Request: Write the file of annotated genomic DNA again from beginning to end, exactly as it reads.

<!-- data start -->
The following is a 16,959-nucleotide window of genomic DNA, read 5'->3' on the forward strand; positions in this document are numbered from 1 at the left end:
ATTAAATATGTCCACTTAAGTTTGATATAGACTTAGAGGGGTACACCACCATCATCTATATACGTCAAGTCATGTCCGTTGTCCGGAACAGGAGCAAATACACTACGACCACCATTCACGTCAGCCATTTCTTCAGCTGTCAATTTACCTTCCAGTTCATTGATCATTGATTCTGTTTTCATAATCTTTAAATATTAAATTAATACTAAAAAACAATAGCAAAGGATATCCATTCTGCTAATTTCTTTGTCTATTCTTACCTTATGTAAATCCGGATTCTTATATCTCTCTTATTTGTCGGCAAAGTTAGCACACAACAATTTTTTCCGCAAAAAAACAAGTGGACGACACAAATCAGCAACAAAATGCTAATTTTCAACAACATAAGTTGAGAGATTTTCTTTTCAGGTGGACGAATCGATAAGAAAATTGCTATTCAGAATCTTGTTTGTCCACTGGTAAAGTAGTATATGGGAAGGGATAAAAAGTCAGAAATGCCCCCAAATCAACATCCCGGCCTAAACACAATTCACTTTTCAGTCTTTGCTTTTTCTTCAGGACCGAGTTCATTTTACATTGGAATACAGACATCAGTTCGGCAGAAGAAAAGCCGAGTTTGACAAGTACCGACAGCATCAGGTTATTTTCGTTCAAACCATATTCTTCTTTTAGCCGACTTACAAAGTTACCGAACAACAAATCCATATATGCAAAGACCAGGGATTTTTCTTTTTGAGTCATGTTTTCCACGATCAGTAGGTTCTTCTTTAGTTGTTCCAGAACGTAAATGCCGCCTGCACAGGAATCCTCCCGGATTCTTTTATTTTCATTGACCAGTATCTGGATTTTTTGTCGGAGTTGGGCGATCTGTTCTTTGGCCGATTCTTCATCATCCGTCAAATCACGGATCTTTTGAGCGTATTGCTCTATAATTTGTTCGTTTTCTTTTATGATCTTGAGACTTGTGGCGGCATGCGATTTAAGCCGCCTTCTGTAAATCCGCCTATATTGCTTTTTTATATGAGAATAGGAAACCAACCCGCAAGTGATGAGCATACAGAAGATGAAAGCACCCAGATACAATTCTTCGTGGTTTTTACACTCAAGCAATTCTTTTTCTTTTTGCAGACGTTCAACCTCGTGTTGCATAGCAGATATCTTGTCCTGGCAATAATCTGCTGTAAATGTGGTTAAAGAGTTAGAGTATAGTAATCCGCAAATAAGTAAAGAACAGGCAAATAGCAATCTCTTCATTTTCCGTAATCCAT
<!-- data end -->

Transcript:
The following is a 16,959-nucleotide window of genomic DNA, read 5'->3' on the forward strand; positions in this document are numbered from 1 at the left end:
ATTAAATATGTCCACTTAAGTTTGATATAGACTTAGAGGGGTACACCACCATCATCTATATACGTCAAGTCATGTCCGTTGTCCGGAACAGGAGCAAATACACTACGACCACCATTCACGTCAGCCATTTCTTCAGCTGTCAATTTACCTTCCAGTTCATTGATCATTGATTCTGTTTTCATAATCTTTAAATATTAAATTAATACTAAAAAACAATAGCAAAGGATATCCATTCTGCTAATTTCTTTGTCTATTCTTACCTTATGTAAATCCGGATTCTTATATCTCTCTTATTTGTCGGCAAAGTTAGCACACAACAATTTTTTCCGCAAAAAAACAAGTGGACGACACAAATCAGCAACAAAATGCTAATTTTCAACAACATAAGTTGAGAGATTTTCTTTTCAGGTGGACGAATCGATAAGAAAATTGCTATTCAGAATCTTGTTTGTCCACTGGTAAAGTAGTATATGGGAAGGGATAAAAAGTCAGAAATGCCCCCAAATCAACATCCCGGCCTAAACACAATTCACTTTTCAGTCTTTGCTTTTTCTTCAGGACCGAGTTCATTTTACATTGGAATACAGACATCAGTTCGGCAGAAGAAAAGCCGAGTTTGACAAGTACCGACAGCATCAGGTTATTTTCGTTCAAACCATATTCTTCTTTTAGCCGACTTACAAAGTTACCGAACAACAAATCCATATATGCAAAGACCAGGGATTTTTCTTTTTGAGTCATGTTTTCCACGATCAGTAGGTTCTTCTTTAGTTGTTCCAGAACGTAAATGCCGCCTGCACAGGAATCCTCCCGGATTCTTTTATTTTCATTGACCAGTATCTGGATTTTTTGTCGGAGTTGGGCGATCTGTTCTTTGGCCGATTCTTCATCATCCGTCAAATCACGGATCTTTTGAGCGTATTGCTCTATAATTTGTTCGTTTTCTTTTATGATCTTGAGACTTGTGGCGGCATGCGATTTAAGCCGCCTTCTGTAAATCCGCCTATATTGCTTTTTTATATGAGAATAGGAAACCAACCCGCAAGTGATGAGCATACAGAAGATGAAAGCACCCAGATACAATTCTTCGTGGTTTTTACACTCAAGCAATTCTTTTTCTTTTTGCAGACGTTCAACCTCGTGTTGCATAGCAGATATCTTGTCCTGGCAATAATCTGCTGTAAATGTGGTTAAAGAGTTAGAGTATAGTAATCCGCAAATAAGTAAAGAACAGGCAAATAGCAATCTCTTCATTTTCCGTAATCCAT